Two cracking new hardbacks arrived last week, one written by Lesley Kara, whose previous four domestic psychological thrillers have all been best-sellers and, the other by a writer who has created one of the most original amateur detectives that I have encountered. It has been five years since we had a Merrily Watkins novel from Phil Rickman, but now he brings her back in The Fever of the World.
THE APARTMENT UPSTAIRS by Lesley Kara
Lesley Kara (left) specialises in creating tension between ordinary people in humdrum surroundings – in other words, normal circumstances experienced by the vast majority of us. I reviewed her excellent debut novel The Rumour, and her new book is centred around – as the name suggests – a murder that took place above Scarlett’s flat. The victim was her aunt, and as Scarlett tries to live as normal a life as possible with such a terrible event – almost literally – hanging over her head, it is up to her to make the funeral arrangements for her relative. As she does so, she meets Dee, the funeral director. Dee has problems of her own, but an unexpected link binds the two women together, and both are now in terrible danger. The Apartment Upstairs will be published by Bantam Press on 23rd June.
THE FEVER OF THE WORLD by Phil Rickman
For the uninitiated, Merrily Watkins is a single mum, and vicar of a village in Herefordshire. She also serves as Diocesan Deliverance Consultant – aka an exorcist. The series began in 1998 with The Wine of Angels, and seemed to have terminated rather abruptly with All of a Winter’s Night in 2017. A new book titled For The Hell of It was billed to come out in 2020, but this seems to have been reimagined as The Fever of the World. Here, Merrily becomes involved in a murder investigation led by local copper David Vaynor who, in a previous life, was an expert in the poetry of William Wordsworth. Aficionados of the work of Wordsworth may well recognise the provenance of the book’s title, taken from the poem composed on the banks of the River Wye near Tintern Abbey:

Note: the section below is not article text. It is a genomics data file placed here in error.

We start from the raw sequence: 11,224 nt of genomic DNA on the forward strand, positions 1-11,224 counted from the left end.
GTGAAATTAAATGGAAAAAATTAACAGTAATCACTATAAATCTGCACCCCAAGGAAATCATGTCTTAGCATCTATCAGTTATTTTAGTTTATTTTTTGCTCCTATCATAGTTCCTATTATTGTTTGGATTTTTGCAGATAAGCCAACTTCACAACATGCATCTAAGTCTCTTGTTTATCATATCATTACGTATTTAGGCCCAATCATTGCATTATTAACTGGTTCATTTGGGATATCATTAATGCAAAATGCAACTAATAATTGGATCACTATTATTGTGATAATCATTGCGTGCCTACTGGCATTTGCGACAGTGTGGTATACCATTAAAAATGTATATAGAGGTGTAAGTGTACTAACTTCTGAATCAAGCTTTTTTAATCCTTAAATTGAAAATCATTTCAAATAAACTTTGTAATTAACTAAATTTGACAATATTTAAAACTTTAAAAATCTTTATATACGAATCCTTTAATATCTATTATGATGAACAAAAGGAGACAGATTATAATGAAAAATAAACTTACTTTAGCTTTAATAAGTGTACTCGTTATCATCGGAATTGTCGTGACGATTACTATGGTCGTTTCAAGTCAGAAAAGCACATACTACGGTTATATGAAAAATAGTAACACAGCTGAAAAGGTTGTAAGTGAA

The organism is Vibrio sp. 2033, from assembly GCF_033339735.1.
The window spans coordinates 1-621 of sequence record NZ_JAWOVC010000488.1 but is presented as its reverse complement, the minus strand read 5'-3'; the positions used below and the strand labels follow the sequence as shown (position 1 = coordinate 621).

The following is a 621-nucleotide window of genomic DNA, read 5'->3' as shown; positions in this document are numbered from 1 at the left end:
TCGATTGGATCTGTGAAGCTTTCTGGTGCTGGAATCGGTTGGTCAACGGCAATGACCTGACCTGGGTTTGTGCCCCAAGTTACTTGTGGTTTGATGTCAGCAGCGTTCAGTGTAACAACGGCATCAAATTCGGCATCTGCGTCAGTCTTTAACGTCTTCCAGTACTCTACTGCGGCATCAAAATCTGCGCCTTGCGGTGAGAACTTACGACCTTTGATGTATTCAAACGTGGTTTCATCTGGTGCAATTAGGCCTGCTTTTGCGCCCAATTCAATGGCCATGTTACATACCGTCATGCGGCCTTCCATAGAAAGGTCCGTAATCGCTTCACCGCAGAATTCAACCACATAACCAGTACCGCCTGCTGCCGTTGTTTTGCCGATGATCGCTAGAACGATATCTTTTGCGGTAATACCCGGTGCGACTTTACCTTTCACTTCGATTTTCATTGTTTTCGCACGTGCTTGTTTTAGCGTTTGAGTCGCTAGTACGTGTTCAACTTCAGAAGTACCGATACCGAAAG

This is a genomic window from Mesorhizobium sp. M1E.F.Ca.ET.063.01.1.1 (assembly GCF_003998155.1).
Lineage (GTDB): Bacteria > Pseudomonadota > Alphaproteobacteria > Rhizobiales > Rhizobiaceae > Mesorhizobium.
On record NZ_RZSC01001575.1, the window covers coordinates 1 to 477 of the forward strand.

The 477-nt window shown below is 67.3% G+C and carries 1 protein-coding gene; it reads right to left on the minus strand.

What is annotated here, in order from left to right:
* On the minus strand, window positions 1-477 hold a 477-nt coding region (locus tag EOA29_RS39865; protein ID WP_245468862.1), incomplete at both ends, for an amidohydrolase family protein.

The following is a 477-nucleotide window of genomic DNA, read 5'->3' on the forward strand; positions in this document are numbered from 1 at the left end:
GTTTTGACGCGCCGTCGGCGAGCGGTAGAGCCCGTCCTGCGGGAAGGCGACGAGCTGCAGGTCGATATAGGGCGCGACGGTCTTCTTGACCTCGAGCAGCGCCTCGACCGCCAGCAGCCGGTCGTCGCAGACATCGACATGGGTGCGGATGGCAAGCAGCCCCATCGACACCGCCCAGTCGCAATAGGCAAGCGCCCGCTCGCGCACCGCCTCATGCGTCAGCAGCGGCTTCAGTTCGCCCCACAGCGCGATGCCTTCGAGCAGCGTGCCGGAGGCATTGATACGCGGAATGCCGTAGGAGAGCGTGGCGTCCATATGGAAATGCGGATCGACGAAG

“In darkness and amid the many shapes
Of joyless daylight; when the fretful stir
Unprofitable, and the fever of the world,
Have hung upon the beatings of my heart.”
My appreciation of the Merrily Watkins novels is here, and I am anxious to see what has become of the repertory company of characters Rickman (above right) used in the earlier novels. The book is published by Atlantic Books, and will be out on 16th June.